Another one is similar to this with some upper body added. This one utilizes the cable machine at the gym. You only need one side. Position the mechanism so the cable pull is about waist level, maybe a bit higher. Grab the cable and take a few steps back. Just make sure that if you reach forward with the cable that the weights don't come all the way down. Stand on one foot. Make sure it's the foot that is the same side as the hand you are holding the cable in. Reach forward while you squat down. Be sure to keep your weight back. The foot that is off the ground should kick behind you. You don't want to be leaning forward....just reaching. Then exhale as you straighten your body up and pull the cable back to your waist (palms up). I do three sets of 10. It works your legs, glutes, core and back.

I hope these made sense! It's hard to explain things that are easier demonstrated.

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12-22-2006, 03:16 PM
  #31
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XavierX

I'm in fairly good shape, but my stomach, well its flat but can't see the abs basically but i am in good healthy shape. Just wondering, the 180grams of protein, is it ok if its protein shakes only?

Or is it better to eat chicken and what not, since the protein shake has all that you need in one drink.

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12-22-2006, 03:45 PM
  #32
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Originally Posted by XXXX View Post
XavierX

I'm in fairly good shape, but my stomach, well its flat but can't see the abs basically but i am in good healthy shape. Just wondering, the 180grams of protein, is it ok if its protein shakes only?

Or is it better to eat chicken and what not, since the protein shake has all that you need in one drink.
Protein shakes are more of a way to take in extra protein when you can't get enough through regular meals. You really should be doing both, not just shakes.

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12-22-2006, 04:54 PM
  #33
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XavierX

I'm in fairly good shape, but my stomach, well its flat but can't see the abs basically but i am in good healthy shape. Just wondering, the 180grams of protein, is it ok if its protein shakes only?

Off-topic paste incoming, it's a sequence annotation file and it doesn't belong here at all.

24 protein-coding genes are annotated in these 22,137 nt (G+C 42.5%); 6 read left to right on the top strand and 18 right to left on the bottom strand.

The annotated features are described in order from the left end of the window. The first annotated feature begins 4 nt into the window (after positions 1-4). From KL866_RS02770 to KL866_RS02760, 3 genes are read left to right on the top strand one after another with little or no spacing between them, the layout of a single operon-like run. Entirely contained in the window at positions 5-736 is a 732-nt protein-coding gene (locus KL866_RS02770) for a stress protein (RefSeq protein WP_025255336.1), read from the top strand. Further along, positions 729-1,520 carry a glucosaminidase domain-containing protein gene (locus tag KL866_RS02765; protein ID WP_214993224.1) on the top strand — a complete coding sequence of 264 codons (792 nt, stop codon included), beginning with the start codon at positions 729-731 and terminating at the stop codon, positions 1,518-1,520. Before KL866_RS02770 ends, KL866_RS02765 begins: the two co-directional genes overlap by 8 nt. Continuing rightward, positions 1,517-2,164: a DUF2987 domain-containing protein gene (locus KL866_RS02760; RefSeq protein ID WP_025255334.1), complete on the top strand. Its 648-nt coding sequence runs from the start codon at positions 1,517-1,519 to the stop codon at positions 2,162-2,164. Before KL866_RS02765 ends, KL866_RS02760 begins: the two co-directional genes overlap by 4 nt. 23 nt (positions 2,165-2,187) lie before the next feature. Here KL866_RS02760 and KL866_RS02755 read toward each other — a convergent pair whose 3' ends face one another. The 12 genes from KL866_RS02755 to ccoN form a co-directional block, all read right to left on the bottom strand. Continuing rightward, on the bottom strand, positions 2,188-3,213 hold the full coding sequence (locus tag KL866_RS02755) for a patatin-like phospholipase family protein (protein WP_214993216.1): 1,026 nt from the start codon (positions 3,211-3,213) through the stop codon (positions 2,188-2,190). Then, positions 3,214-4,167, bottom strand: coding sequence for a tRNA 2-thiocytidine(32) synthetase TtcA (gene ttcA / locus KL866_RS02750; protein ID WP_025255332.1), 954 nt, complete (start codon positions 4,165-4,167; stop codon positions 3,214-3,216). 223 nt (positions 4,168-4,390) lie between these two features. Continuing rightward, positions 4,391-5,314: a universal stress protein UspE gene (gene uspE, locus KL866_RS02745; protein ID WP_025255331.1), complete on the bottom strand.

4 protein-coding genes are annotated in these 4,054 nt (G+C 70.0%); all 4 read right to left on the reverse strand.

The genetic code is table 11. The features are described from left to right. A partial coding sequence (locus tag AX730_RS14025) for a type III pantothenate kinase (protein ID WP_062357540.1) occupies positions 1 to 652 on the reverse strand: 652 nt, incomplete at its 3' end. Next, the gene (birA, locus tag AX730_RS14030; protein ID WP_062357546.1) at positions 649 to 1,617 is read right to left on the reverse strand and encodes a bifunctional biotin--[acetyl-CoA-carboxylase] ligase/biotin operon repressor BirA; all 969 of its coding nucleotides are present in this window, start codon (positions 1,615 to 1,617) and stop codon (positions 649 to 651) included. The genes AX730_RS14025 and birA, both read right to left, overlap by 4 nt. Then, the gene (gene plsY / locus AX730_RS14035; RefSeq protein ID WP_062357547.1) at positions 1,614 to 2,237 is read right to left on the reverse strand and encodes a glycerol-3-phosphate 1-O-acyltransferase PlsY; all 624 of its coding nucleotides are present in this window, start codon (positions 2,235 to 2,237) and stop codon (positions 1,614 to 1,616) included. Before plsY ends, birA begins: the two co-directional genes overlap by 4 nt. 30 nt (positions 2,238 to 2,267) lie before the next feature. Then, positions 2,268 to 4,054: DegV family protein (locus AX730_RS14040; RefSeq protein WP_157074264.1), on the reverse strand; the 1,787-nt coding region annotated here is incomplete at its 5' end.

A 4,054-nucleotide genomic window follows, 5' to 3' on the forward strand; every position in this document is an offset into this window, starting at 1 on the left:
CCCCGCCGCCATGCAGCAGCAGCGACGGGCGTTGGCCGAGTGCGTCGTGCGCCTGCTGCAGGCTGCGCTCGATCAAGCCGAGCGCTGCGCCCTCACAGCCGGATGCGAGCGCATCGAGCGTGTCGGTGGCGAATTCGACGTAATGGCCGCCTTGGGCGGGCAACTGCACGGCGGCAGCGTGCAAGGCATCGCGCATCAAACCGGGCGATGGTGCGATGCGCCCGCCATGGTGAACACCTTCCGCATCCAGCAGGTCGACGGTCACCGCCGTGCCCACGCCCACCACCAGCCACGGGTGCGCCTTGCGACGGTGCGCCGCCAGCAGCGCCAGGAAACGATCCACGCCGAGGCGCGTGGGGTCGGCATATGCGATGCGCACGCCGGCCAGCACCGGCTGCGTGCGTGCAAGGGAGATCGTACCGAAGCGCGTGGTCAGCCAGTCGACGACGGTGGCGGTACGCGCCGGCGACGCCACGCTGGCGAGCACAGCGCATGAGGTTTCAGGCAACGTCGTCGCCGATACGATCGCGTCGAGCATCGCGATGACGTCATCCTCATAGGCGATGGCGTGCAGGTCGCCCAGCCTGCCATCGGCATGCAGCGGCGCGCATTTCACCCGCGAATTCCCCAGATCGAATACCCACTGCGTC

Or is it better to eat chicken and what not, since the protein shake has all that you need in one drink.
Abs showing through is entirely dependent on genetics (sorry) and body fat percentage. You can fight this multiple ways, but really you need to get as lean as possible. Also, and I might be stating the obvious, but you need to do *real* ab workouts. Crunches and sit ups don't do **** for you. They are *aerobic* by nature, meaning they exercise the muscle but apart from small gains they don't *build* muscle. What you want to aim for is anaerobic exercise, which builds muscle. Do this by treating your abs like any other muscle. You wouldn't expect your biceps to grow if you just lifted your arm up over and over and over again with no weight, would you? Get some weights from a bench press and put 1 on your abs when you do crunches. Trust me, it doesn't take a whole lot, so start off slow with 5 or 10lbs. This will help them shine through, combined with dropping bodyfat %

HIIT cardio burns almost exclusively fat, so be sure to do a lot of these sessions spread out throughout your week when time is fitting. Do not do 30 minutes of HIIT, it loses its affect and drains your hormonal system. Keep it short. Keep it intense.

If you take in all your protein from just shakes, then something is wrong. Your body needs whole foods, carbs and fats. Use your shakes as a last resort when whole healthy food isn't available, and after your workouts + before bed. Again, some products like pure whey protein are for immediate after workout consumption. Use these powders in water for faster absorption. For before bed, look into a mixed product that contains casein protein (which is slower absorbing) and use milk to mix your powders. Not only does it taste a hell of a lot better, but it does a lot more for you than just pure whey.

If you cant follow strict meals, and lets fact it a lot of us cant, just "graze" on healthy food. Often times I buy a whole broiled chicken and leave it in the frig and just scavenge some, throw it on a slice of wheat bread when I'm hungry. The more you eat, the faster your metabolism, and the more muscle you gain. Its just a matter of burning off the excess, and eating the right foods.

Quote:
Originally Posted by XXXX View Post
XavierX

Or is it better to eat chicken and what not, since the protein shake has all that you need in one drink.